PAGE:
This concept may be transferable to some experiments done in FMS labs.
Discusses the presentation of hidden curriculum and how it might be overcome in our own practice.
One presentation at the conference stood out for me as it sought to help students overcome transition to university from school in a way which we often don’t think about. The presenters use of TEL would help overcome any barriers for students developing their ‘academic identity’ in belonging to the university, and gave me some ideas about how we could integrate their ideas in our courses.
EPIC: SELLL’s answer to enculturing undergraduates in academia
Dr Heike Pichler and Dr Rebecca Woods, SELLL (in addition, others from SELLL were involved in the project), discussed the hidden curriculum and what can be done to expose it to students. ‘Hidden‘ is because we don’t make it explicit in our curriculae.
The hidden curriculum consists of all the unofficial expectations academia has of their students, including an expectation that they will speak our academic language. We expect students to know what we are talking about when we use university jargon. For instance, how many students know what a DPD is when they arrive in Fresher’s Week? We talk about modules, but we don’t necessarily mean the same thing as ‘modules’ in Canvas which they meet as soon as they join a course.
The presenters have come up with a solution:’EPIC’. Part of this project is a jargon-buster, acting as a glossary for acronyms most academics take for granted, some very specific to SELLL. You can find it on their school blog: https://blogs.ncl.ac.uk/epic/jargon-buster/
So where would this fit with technology use in FMS? A simple solution would be to put our own glossary on our Canvas induction areas or school blogs. How about an icebreaker in induction week to get students involved in finding out what our acronyms mean? Perhaps a Padlet embedded in Canvas for students to post their long versions.
Another aspect of the hidden curriculum the presenters flagged is assessment: do our students know what we mean when we ask them to write reports/essays/presentations/lay presentations etc? Being fluent in academic language and competent in the activities of academia is likely to increase success rates. We can use our Canvas assignment pages to make explicit what we expect them to do in terms of their output, and signpost where they can get help with study skills and writing development at the library (https://www.ncl.ac.uk/library/resources-and-study-support/). Of course, that doesn’t mean students will actually read our materials, but it may be helpful.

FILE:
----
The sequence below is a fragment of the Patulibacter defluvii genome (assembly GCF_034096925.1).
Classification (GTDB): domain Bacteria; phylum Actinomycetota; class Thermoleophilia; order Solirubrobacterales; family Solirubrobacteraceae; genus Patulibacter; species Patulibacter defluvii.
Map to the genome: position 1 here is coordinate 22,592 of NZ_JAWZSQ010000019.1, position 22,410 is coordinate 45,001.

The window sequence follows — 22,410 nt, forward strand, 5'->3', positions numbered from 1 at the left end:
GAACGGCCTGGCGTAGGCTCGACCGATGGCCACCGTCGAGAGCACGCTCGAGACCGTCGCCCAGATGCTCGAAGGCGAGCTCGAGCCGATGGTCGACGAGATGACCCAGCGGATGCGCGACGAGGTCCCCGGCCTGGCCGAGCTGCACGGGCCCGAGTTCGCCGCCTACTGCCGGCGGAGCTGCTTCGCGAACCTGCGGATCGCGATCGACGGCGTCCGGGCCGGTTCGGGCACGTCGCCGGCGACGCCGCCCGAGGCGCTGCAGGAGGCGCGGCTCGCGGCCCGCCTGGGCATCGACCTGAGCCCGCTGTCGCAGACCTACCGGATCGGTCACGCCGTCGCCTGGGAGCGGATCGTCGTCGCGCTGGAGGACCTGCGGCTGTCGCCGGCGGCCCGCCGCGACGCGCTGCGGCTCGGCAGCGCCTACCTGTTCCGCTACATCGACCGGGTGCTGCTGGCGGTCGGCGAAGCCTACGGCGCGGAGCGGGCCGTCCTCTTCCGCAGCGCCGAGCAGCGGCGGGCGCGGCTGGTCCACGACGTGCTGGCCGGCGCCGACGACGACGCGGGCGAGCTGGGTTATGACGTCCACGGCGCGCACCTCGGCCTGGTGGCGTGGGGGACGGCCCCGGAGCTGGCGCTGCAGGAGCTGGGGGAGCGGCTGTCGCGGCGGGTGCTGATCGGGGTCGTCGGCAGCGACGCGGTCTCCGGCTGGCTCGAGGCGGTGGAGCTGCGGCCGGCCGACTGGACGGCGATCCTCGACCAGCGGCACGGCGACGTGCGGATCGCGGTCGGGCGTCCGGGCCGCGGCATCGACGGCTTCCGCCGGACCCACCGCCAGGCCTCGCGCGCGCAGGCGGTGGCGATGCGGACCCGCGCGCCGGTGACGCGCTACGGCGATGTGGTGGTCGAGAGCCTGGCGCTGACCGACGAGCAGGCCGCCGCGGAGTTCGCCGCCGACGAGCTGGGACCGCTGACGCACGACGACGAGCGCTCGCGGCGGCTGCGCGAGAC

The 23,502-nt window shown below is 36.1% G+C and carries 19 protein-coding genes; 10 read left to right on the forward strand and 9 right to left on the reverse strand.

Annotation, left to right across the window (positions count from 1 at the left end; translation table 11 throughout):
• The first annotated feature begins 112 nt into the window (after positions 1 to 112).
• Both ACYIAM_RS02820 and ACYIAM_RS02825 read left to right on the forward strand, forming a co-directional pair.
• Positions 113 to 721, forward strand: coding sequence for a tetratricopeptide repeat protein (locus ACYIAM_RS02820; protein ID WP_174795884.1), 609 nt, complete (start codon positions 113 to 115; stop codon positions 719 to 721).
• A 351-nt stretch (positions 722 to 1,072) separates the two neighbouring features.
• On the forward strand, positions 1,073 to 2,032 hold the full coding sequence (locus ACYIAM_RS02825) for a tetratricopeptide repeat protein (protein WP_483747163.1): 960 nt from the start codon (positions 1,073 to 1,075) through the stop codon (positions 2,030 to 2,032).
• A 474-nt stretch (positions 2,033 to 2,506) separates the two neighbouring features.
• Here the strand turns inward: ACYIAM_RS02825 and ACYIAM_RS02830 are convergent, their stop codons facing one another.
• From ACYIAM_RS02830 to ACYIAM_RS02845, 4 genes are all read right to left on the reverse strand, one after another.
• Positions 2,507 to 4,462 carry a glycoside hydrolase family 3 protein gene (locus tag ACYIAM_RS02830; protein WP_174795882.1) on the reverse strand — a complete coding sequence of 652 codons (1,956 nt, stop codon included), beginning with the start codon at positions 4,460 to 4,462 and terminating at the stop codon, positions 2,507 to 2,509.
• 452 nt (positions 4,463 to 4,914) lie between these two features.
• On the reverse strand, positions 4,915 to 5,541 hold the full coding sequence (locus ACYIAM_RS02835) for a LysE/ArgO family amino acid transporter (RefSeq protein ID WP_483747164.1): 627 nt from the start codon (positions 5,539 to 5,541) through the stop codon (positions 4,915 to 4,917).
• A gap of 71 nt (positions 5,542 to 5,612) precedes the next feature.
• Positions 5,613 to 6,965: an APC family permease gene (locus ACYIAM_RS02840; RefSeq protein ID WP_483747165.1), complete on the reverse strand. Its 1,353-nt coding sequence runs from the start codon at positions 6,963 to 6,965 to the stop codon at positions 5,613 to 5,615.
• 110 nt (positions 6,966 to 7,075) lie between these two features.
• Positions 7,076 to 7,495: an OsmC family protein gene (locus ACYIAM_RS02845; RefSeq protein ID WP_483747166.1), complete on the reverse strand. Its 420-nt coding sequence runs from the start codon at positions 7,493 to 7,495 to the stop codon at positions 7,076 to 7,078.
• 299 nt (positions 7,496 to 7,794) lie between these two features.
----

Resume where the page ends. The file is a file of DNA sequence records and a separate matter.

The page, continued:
The team shares success at the Learning and Teaching Conference – find out more about how DIY and bespoke animations can help boost learning in your course.
Several members of the FMS TEL team attended the NU Teaching & Learning Conference on Thursday 31st March giving strong representation of the team.
It was a great day with some very insightful presentations on a broad range of topics and a very interesting keynote from Professor Paul Ashwin. It was also the first time in years that the conference has been able to be run ‘in person’ and with around 300 attendees it felt like a slight return to normality.
Members of the FMS TEL team had both ‘posters’ and ‘video presentations’ entered into the competitions. Attendees were sent a link to view them and were able to vote for their favourites both in the week leading up to the conference and also on the day itself.
Ashley Reynolds and Eleanor Gordon from the FMS TEL team were delighted to be announced winners of the ‘Best Video Award’ for their video presentation titled ‘Creating and using animations to explain concepts’ which highlighted how animations could be used to enhance teaching, and techniques that will both improve memory retention and also increase learner engagement. The video presentation entry can be seen below.
If you would like to know more about animations and the services that the team can offer, please get in touch.
We would like to say ‘Thank you very much’ to the LTDS team for organising a great conference. Can’t wait for next year!